Eugene Residents Form Community Garden for the Needy
Nate Gartrell, EDN
In the Fall of 2009, a group of residents in Eugene’s Friendly Area neighborhood decided that they were tired of looking at an empty grass field at the intersection of 21st and Van Buren–it was a fire hazard in the summer, a mud pool during the winter, and something needed to change.
“This was a different concept from the traditional community garden where everyone manages their own plot,” Robin Scott, one of the garden’s founders, said. “We really wanted to have a cooperative model, and manage it as a group.”
At first, Scott and others in the group began surveying the neighborhood to see what crops people were interested in growing. From there, they were able to get a city grant of about $6,000 to help start the garden, and have been maintaining it themselves since. They’ve cut costs by building some of their structures out of recycled supplies, and local business Down to Earth helps provide seeds.
Volunteers meet on Saturdays or Sundays to garden for two hours, and are only expected to help out at least once per five weeks. At each harvest, food is collected and nonperishable items are left at the garden site for people to pick up, Scott said.
“There’s no fence here. Anyone in need can harvest, any volunteers can harvest,” Scott said. “It’s an honor system, and we haven’t really had any problems.”
There has been no poaching, and the only instance of vandalism occurred when some young children were seen pulling out broccoli plants, but it turned out to be a teachable moment, Scott said. The children later apologized, and offered some painted rocks to help decorate the garden area.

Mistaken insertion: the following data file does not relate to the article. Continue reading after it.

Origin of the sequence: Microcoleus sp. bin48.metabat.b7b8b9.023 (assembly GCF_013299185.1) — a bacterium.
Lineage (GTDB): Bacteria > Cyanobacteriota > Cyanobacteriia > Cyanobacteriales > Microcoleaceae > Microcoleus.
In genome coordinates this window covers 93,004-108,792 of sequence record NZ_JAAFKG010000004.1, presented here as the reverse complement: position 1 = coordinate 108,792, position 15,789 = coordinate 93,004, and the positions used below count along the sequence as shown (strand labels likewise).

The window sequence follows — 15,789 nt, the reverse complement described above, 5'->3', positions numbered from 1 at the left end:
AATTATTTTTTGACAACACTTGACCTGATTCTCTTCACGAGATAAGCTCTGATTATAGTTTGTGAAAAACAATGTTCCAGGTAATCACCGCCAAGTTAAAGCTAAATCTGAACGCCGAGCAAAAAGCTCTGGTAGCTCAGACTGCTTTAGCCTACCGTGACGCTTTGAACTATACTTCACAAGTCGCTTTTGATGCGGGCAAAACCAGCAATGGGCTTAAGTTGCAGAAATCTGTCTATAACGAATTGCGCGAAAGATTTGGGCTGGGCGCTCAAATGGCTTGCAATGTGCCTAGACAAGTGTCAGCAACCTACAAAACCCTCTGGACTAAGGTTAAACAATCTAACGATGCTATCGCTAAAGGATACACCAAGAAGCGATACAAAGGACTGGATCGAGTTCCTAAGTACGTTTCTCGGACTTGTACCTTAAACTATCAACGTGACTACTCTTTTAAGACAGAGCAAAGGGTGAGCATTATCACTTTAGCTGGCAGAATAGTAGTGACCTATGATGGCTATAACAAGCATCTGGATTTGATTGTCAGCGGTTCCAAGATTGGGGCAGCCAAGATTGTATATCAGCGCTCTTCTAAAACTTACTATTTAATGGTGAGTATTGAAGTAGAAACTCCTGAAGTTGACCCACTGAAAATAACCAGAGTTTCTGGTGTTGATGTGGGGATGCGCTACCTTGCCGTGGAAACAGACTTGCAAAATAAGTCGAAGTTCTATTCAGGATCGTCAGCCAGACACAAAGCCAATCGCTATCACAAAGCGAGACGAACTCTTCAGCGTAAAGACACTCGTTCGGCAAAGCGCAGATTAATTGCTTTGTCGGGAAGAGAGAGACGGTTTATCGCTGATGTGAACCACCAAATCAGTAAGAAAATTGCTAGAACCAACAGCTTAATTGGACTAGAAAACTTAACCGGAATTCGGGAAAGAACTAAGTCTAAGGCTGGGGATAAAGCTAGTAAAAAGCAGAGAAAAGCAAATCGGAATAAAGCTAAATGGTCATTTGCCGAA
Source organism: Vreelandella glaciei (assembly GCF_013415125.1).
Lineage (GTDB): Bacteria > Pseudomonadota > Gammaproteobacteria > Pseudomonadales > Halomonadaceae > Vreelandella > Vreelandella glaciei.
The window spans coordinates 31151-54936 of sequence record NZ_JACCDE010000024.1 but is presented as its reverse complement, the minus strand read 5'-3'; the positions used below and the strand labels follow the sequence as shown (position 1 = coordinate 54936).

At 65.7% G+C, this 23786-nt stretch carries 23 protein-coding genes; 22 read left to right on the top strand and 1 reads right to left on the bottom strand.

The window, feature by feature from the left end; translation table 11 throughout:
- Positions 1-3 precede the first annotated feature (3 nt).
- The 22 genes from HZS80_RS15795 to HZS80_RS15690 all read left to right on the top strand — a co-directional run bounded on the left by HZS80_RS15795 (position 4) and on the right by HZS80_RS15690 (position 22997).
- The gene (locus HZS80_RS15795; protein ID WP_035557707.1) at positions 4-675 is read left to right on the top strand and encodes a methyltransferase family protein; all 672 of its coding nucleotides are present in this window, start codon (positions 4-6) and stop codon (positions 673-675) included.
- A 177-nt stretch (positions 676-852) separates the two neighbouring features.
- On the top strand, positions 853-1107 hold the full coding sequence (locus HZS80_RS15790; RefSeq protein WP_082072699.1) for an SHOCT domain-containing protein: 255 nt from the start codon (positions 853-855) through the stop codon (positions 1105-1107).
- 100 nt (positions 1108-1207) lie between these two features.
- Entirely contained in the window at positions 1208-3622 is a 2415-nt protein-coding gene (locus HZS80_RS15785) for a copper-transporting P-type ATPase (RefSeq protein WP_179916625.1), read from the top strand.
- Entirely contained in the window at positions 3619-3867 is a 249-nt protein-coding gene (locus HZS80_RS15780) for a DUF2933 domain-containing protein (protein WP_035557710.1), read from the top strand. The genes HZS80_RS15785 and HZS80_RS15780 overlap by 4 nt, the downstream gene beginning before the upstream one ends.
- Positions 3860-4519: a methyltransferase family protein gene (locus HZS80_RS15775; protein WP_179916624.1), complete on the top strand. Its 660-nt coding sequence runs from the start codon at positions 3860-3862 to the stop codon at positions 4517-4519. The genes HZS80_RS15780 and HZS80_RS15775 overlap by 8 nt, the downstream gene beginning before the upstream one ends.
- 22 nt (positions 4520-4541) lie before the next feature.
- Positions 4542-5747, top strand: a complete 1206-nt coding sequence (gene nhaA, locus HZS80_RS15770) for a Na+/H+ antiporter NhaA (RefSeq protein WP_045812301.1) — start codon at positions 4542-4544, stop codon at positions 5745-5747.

Such moments fulfill one goal garden founders had–to teach kids to appreciate backyard gardening. The other goal, to provide free food to community members, seemed evident to many residents. For instance, Scott’s been told that up to 60% of schoolchildren in the area are on food stamps.
According to the Oregon Department of Human Services, 18.6% of Lane County citizens were below the poverty line in January 2012, the last month data was available. This amounted to more than 65,000 people.
“There are people that rely on even the meager beds we have during the winter,” Scott said. “We bring excess to the food pantries in the area, like Food for Lane County–if there’s excess. But there’s a lot of need in this area.”
A strength of the garden has been the multiple skill sets volunteers have brought to the table, Scott said. For example, one of the most passionate garden supporters, Anne Donahue, is the City of Eugene’s Composting & Agriculture Program Coordinator. She helped Common Ground apply for permits to build the garden, and navigate red tape.
“The idea is to garden in a way that doesn’t bring complaints from the neighbors,” Donahue said. “Because then the city will come out an issue a ‘stop work’ order.”
To work within city guidelines, Common Ground workers have also had to maintain pathways through the garden, and keep it open to the public. Donahue and Scott say that so far, things have worked smoothly, and that city officials told them no one had previously applied for such a permit in Eugene.
“They had to figure out what kind of permit we needed,” Scott said. “It turned out to be something like a ‘revocable non-recorded permit,’ which sounds bizarre. It cost $250, which we were luckily able to pay for with the city grant.”
Since the Common Ground Garden’s beginning in 2009, other community gardens have began popping up around the city, and many have used the garden at 27th and Van Buren as a model, Donahue said. Of course, there is no accurate way to measure the number of unofficial community gardens.
“There’s a lot of ‘guerilla gardens,’ and as long as they keep things tidy, it’s not an issue,” Donahue said. “As long as you don’t stop pedestrian walkways, and keep it nice and maintained, it becomes a real benefit to the area.”